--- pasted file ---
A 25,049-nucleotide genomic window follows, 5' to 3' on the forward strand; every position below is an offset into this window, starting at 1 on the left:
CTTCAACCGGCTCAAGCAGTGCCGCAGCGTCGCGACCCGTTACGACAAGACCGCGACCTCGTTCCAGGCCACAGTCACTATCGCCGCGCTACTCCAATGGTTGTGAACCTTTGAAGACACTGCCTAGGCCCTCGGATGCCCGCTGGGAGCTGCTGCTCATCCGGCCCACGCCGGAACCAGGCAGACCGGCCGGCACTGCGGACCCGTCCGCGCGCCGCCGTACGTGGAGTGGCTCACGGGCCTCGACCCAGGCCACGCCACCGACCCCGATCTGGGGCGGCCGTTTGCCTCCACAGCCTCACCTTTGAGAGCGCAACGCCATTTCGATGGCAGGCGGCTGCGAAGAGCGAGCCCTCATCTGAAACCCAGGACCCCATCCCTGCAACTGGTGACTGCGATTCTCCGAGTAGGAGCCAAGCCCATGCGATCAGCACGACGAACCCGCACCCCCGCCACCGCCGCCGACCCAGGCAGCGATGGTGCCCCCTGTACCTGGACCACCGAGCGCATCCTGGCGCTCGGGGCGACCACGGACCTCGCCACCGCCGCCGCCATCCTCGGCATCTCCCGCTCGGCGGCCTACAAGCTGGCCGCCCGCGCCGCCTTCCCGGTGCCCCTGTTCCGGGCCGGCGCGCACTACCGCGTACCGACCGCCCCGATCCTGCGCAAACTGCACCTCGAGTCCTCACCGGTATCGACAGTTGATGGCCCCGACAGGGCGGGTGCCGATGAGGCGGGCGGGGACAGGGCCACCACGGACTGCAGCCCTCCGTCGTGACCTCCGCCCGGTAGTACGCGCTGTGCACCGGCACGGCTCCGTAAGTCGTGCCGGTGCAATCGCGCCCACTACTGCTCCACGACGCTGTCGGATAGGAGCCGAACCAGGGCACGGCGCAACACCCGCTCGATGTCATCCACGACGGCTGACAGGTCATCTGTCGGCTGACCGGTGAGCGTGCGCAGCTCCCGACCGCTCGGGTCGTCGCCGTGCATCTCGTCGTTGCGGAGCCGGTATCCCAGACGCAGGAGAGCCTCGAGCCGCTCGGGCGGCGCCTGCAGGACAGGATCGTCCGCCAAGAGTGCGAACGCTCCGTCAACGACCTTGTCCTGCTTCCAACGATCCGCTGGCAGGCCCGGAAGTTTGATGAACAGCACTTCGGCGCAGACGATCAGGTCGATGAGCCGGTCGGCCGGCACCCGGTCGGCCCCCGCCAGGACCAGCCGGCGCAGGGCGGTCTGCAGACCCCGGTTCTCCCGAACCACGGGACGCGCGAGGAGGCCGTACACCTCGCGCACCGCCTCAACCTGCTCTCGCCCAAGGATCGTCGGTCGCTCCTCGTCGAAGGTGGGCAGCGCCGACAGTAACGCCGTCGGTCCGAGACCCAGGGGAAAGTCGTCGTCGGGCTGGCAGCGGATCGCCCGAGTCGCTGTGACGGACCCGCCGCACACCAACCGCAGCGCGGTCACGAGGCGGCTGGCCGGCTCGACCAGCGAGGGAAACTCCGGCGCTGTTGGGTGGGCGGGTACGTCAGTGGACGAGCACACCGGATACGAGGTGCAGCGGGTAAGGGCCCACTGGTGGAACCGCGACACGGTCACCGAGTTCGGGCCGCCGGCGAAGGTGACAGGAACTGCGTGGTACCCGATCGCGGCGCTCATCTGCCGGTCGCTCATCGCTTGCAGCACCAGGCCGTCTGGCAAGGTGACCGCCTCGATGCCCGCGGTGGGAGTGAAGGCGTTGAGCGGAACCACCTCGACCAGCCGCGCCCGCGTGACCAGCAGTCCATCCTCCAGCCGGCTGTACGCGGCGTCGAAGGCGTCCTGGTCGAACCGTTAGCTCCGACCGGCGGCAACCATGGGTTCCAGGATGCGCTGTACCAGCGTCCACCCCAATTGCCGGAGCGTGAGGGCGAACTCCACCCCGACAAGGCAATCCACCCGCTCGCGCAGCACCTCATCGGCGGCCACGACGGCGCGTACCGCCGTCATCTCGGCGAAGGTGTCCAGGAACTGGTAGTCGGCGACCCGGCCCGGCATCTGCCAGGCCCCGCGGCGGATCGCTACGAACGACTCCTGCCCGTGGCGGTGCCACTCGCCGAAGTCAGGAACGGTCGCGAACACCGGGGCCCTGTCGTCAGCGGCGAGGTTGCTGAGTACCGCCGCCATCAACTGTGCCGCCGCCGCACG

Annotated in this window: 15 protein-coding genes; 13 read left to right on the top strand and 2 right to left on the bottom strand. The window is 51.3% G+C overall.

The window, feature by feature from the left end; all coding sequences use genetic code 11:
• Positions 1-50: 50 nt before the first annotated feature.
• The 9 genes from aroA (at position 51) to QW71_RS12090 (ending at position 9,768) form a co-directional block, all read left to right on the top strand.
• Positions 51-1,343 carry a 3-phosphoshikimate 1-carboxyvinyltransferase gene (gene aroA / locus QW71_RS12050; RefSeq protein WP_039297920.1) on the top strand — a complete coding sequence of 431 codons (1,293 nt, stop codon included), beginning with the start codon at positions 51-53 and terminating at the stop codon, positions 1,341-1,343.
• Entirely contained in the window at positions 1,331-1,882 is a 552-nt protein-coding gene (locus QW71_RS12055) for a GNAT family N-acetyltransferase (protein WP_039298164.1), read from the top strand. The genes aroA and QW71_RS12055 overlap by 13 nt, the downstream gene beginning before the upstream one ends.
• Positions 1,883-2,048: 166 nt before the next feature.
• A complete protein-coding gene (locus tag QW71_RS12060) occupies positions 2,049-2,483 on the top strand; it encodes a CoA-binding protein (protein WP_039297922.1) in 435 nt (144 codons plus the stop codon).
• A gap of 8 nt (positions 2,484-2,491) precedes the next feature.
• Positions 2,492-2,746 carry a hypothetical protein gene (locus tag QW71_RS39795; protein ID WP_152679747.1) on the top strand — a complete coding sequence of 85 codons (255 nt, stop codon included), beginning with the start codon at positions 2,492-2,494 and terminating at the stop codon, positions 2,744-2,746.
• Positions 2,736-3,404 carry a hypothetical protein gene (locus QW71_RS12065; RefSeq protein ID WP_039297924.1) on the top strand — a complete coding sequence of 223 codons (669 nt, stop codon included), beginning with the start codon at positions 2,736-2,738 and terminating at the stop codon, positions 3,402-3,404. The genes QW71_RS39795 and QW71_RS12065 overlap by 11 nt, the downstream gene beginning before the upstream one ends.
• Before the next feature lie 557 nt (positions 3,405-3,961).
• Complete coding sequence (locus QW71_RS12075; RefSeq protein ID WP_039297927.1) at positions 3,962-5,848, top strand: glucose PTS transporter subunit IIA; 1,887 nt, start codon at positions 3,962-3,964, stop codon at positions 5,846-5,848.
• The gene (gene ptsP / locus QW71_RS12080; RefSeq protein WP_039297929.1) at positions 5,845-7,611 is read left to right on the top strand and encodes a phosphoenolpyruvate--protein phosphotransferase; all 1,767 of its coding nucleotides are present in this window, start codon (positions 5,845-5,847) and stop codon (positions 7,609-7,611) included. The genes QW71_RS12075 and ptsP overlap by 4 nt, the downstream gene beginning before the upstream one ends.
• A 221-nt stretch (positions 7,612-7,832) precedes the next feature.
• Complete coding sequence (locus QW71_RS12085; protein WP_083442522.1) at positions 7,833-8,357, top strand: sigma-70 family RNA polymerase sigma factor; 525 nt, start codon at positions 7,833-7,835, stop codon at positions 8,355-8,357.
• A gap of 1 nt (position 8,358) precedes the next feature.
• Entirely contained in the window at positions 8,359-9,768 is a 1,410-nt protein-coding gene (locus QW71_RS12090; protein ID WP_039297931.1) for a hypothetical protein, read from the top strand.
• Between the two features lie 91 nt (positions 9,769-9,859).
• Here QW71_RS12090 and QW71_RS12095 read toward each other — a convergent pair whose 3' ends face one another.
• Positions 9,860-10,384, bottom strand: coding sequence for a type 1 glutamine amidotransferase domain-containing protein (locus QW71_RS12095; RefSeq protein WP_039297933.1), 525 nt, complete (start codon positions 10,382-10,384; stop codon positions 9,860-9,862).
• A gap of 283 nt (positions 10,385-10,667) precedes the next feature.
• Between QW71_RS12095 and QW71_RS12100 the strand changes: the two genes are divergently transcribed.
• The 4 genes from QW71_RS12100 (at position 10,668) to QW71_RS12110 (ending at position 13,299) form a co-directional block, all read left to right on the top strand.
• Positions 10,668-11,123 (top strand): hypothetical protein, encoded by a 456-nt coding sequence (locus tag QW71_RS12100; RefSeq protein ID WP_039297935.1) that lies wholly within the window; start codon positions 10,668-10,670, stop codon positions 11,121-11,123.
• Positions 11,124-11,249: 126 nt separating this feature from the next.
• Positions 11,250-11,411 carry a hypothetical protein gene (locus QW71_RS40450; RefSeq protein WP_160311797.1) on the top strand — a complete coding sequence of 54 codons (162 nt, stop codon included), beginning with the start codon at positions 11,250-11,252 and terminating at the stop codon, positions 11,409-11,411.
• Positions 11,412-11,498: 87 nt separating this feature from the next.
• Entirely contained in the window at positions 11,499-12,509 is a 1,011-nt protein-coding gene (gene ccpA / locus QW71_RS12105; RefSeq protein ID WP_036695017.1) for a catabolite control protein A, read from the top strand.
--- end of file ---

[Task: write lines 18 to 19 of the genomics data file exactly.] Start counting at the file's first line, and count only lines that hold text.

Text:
• Complete coding sequence (locus QW71_RS12085; protein WP_083442522.1) at positions 7,833-8,357, top strand: sigma-70 family RNA polymerase sigma factor; 525 nt, start codon at positions 7,833-7,835, stop codon at positions 8,355-8,357.
• A gap of 1 nt (position 8,358) precedes the next feature.